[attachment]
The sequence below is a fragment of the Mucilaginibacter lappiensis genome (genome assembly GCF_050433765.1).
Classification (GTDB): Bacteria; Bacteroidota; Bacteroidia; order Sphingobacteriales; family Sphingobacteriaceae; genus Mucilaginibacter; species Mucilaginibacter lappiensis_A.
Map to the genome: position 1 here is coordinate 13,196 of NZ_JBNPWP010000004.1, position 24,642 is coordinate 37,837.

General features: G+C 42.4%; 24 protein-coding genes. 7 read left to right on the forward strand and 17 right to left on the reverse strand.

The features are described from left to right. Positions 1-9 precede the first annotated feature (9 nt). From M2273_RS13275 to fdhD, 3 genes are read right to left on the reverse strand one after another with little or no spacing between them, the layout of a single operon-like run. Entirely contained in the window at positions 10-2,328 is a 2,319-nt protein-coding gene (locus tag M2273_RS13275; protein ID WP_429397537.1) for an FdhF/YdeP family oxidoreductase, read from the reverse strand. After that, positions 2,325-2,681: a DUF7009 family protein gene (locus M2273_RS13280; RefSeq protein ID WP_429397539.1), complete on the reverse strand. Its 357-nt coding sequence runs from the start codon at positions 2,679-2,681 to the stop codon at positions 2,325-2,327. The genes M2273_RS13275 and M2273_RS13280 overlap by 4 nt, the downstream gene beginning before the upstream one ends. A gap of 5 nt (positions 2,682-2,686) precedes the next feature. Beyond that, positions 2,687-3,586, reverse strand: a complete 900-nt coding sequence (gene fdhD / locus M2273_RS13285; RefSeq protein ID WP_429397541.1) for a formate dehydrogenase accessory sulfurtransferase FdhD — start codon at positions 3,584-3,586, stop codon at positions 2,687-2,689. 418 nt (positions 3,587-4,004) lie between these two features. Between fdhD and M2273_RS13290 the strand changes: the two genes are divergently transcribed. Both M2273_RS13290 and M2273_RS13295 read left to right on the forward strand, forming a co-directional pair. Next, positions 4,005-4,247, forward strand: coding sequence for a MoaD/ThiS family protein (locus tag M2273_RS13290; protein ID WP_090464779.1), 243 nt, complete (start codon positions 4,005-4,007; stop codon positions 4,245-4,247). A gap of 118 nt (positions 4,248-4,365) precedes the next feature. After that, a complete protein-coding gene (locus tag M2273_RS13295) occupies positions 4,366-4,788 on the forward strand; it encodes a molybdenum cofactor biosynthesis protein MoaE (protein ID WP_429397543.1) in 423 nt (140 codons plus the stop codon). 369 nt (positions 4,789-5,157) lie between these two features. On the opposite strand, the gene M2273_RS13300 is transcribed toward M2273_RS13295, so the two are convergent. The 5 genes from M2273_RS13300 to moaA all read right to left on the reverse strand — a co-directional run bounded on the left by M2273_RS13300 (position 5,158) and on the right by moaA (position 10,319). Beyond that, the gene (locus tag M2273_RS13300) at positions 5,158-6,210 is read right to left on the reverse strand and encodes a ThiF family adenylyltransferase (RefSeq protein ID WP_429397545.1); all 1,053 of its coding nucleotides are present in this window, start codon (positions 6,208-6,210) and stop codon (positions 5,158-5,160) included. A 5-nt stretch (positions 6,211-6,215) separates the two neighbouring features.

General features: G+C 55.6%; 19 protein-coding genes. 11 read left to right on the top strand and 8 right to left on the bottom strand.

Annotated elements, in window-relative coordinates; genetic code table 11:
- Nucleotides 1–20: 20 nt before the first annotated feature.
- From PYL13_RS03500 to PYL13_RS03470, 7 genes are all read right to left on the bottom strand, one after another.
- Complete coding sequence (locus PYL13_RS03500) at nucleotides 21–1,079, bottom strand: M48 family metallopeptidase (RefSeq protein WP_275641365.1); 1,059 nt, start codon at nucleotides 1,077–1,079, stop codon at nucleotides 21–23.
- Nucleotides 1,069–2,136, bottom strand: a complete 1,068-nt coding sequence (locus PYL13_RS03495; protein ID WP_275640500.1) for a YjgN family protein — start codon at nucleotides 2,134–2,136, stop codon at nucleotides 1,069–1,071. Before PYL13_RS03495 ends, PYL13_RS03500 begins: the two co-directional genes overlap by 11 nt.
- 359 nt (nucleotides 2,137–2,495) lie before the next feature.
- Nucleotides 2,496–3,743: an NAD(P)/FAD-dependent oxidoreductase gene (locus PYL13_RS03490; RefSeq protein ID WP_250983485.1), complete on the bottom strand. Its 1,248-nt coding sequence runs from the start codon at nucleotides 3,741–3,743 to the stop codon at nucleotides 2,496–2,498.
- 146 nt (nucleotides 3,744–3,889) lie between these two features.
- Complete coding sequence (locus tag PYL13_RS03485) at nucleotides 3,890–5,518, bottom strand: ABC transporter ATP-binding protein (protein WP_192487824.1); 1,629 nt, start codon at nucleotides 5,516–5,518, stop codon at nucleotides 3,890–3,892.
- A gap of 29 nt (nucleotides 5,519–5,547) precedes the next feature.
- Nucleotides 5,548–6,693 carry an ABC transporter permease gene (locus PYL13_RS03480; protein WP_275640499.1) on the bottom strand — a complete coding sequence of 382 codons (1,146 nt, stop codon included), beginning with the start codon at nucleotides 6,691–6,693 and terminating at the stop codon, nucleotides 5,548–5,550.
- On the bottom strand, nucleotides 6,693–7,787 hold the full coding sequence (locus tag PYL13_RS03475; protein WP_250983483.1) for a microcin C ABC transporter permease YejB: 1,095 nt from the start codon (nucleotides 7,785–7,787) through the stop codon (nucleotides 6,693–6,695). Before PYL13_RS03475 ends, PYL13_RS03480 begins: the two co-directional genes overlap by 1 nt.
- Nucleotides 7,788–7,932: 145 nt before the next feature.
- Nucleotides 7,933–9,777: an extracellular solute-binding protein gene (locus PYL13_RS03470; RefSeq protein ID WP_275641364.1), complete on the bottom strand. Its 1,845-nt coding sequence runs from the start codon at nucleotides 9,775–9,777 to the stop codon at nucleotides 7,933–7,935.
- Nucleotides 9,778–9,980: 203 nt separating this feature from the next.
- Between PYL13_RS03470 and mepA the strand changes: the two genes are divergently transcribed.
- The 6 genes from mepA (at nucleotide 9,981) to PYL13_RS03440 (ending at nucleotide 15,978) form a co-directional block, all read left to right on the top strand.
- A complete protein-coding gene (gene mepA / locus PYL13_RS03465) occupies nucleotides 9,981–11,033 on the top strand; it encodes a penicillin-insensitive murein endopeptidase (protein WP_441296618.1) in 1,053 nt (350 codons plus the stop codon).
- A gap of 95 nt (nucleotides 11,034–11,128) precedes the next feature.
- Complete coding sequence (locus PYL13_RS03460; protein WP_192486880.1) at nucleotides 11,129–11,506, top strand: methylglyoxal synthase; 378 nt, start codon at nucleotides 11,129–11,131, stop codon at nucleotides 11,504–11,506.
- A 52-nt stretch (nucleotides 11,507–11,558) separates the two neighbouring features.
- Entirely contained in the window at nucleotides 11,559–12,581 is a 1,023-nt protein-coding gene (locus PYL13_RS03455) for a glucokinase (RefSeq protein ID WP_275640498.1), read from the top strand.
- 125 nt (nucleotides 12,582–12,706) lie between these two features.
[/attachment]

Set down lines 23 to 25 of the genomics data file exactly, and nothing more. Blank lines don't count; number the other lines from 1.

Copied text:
- The 6 genes from mepA (at nucleotide 9,981) to PYL13_RS03440 (ending at nucleotide 15,978) form a co-directional block, all read left to right on the top strand.
- A complete protein-coding gene (gene mepA / locus PYL13_RS03465) occupies nucleotides 9,981–11,033 on the top strand; it encodes a penicillin-insensitive murein endopeptidase (protein WP_441296618.1) in 1,053 nt (350 codons plus the stop codon).
- A gap of 95 nt (nucleotides 11,034–11,128) precedes the next feature.